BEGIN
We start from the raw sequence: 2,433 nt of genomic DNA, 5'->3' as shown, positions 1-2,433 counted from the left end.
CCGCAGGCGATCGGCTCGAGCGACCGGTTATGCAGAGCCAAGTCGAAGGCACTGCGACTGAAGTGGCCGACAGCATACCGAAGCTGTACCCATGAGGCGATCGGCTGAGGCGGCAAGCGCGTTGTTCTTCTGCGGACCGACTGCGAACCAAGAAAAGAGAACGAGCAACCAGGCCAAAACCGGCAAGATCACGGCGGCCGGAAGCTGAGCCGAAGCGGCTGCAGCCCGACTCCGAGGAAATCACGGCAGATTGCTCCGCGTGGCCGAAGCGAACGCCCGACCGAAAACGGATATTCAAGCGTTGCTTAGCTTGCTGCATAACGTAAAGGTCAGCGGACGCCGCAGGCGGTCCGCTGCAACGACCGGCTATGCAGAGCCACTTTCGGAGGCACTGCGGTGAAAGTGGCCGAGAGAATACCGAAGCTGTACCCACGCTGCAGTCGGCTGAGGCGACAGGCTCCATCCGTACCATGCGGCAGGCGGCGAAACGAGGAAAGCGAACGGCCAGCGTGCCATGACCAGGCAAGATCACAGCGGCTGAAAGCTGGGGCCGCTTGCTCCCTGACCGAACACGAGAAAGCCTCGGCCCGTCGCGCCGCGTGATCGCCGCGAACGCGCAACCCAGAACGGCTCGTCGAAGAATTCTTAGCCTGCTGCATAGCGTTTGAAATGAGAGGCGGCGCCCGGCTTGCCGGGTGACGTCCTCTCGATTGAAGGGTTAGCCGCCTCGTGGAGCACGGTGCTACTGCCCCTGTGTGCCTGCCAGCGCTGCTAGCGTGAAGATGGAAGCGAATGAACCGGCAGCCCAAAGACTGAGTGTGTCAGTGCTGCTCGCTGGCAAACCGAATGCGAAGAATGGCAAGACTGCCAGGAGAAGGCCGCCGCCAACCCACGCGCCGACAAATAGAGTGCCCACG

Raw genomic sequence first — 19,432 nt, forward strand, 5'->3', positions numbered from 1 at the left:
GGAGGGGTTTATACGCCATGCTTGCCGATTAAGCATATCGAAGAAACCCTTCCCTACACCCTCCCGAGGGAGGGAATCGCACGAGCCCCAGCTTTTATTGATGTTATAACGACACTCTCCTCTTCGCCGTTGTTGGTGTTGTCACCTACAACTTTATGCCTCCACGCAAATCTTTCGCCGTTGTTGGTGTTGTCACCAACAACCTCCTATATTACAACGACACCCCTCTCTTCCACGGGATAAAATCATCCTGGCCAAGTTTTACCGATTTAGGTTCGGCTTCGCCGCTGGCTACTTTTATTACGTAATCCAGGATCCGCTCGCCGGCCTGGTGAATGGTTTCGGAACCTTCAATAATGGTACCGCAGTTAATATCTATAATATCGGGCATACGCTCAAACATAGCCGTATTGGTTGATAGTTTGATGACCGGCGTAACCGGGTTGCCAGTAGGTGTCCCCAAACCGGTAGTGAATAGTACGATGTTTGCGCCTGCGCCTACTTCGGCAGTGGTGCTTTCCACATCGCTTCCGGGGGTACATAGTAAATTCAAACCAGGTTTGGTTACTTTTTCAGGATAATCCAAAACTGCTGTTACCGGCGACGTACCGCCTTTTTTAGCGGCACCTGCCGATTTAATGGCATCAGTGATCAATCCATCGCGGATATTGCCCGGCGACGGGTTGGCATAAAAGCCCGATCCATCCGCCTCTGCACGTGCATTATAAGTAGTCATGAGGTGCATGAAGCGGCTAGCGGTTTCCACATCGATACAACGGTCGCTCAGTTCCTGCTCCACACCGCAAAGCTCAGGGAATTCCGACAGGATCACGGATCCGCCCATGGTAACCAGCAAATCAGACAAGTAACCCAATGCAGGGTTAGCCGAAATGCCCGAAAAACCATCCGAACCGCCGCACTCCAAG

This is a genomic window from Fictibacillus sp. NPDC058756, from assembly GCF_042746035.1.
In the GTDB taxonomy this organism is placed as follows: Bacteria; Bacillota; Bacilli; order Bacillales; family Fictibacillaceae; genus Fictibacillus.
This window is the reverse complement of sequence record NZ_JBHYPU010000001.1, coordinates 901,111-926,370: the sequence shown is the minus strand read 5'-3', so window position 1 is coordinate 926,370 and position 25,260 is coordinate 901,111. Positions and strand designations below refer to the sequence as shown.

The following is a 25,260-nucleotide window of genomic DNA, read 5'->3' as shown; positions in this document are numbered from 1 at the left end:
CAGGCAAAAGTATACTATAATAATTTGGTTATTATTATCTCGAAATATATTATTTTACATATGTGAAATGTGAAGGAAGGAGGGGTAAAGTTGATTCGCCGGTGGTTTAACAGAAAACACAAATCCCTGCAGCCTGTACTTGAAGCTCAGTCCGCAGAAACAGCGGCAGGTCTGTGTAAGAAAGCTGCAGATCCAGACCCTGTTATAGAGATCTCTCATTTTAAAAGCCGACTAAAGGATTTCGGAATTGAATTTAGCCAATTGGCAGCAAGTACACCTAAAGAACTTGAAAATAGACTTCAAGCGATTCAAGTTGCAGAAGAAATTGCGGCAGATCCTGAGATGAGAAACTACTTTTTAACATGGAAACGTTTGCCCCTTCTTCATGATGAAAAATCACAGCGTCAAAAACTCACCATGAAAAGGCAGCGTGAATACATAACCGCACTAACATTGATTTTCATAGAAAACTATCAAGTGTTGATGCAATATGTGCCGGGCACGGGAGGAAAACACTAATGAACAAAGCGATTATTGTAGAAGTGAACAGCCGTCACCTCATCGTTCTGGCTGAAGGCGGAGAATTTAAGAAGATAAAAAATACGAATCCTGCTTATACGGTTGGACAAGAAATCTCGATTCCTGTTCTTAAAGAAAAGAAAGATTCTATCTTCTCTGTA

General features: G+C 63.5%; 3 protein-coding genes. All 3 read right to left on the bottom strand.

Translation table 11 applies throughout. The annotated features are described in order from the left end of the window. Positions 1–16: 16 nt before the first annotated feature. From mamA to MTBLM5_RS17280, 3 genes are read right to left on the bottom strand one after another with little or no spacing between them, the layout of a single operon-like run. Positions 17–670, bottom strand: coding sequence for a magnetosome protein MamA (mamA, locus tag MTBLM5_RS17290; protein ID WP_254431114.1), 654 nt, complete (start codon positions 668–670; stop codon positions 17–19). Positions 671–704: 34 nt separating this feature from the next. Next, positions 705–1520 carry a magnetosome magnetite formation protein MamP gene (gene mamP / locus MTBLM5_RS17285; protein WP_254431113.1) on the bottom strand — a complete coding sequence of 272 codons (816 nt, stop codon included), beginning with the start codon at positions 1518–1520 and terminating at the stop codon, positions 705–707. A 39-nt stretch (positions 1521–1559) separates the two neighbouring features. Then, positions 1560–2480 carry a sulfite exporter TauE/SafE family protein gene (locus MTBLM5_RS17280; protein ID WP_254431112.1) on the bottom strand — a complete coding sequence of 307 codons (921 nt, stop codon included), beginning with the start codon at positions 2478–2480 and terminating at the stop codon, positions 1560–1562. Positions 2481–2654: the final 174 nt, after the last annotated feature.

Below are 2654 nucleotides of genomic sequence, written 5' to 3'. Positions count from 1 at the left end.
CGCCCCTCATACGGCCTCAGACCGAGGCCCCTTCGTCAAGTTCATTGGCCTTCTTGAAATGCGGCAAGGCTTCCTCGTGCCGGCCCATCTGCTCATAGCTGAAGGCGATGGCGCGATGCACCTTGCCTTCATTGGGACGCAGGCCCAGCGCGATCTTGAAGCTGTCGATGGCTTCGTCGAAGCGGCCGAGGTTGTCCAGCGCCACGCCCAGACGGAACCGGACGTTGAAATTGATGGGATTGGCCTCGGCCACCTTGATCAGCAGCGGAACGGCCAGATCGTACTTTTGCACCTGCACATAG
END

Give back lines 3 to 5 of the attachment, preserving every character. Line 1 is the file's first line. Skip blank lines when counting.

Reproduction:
Raw genomic sequence first — 19,432 nt, forward strand, 5'->3', positions numbered from 1 at the left:
GGAGGGGTTTATACGCCATGCTTGCCGATTAAGCATATCGAAGAAACCCTTCCCTACACCCTCCCGAGGGAGGGAATCGCACGAGCCCCAGCTTTTATTGATGTTATAACGACACTCTCCTCTTCGCCGTTGTTGGTGTTGTCACCTACAACTTTATGCCTCCACGCAAATCTTTCGCCGTTGTTGGTGTTGTCACCAACAACCTCCTATATTACAACGACACCCCTCTCTTCCACGGGATAAAATCATCCTGGCCAAGTTTTACCGATTTAGGTTCGGCTTCGCCGCTGGCTACTTTTATTACGTAATCCAGGATCCGCTCGCCGGCCTGGTGAATGGTTTCGGAACCTTCAATAATGGTACCGCAGTTAATATCTATAATATCGGGCATACGCTCAAACATAGCCGTATTGGTTGATAGTTTGATGACCGGCGTAACCGGGTTGCCAGTAGGTGTCCCCAAACCGGTAGTGAATAGTACGATGTTTGCGCCTGCGCCTACTTCGGCAGTGGTGCTTTCCACATCGCTTCCGGGGGTACATAGTAAATTCAAACCAGGTTTGGTTACTTTTTCAGGATAATCCAAAACTGCTGTTACCGGCGACGTACCGCCTTTTTTAGCGGCACCTGCCGATTTAATGGCATCAGTGATCAATCCATCGCGGATATTGCCCGGCGACGGGTTGGCATAAAAGCCCGATCCATCCGCCTCTGCACGTGCATTATAAGTAGTCATGAGGTGCATGAAGCGGCTAGCGGTTTCCACATCGATACAACGGTCGCTCAGTTCCTGCTCCACACCGCAAAGCTCAGGGAATTCCGACAGGATCACGGATCCGCCCATGGTAACCAGCAAATCAGACAAGTAACCCAATGCAGGGTTAGCCGAAATGCCCGAAAAACCATCCGAACCGCCGCACTCCAAG

This is a genomic window from Fictibacillus sp. NPDC058756, from assembly GCF_042746035.1.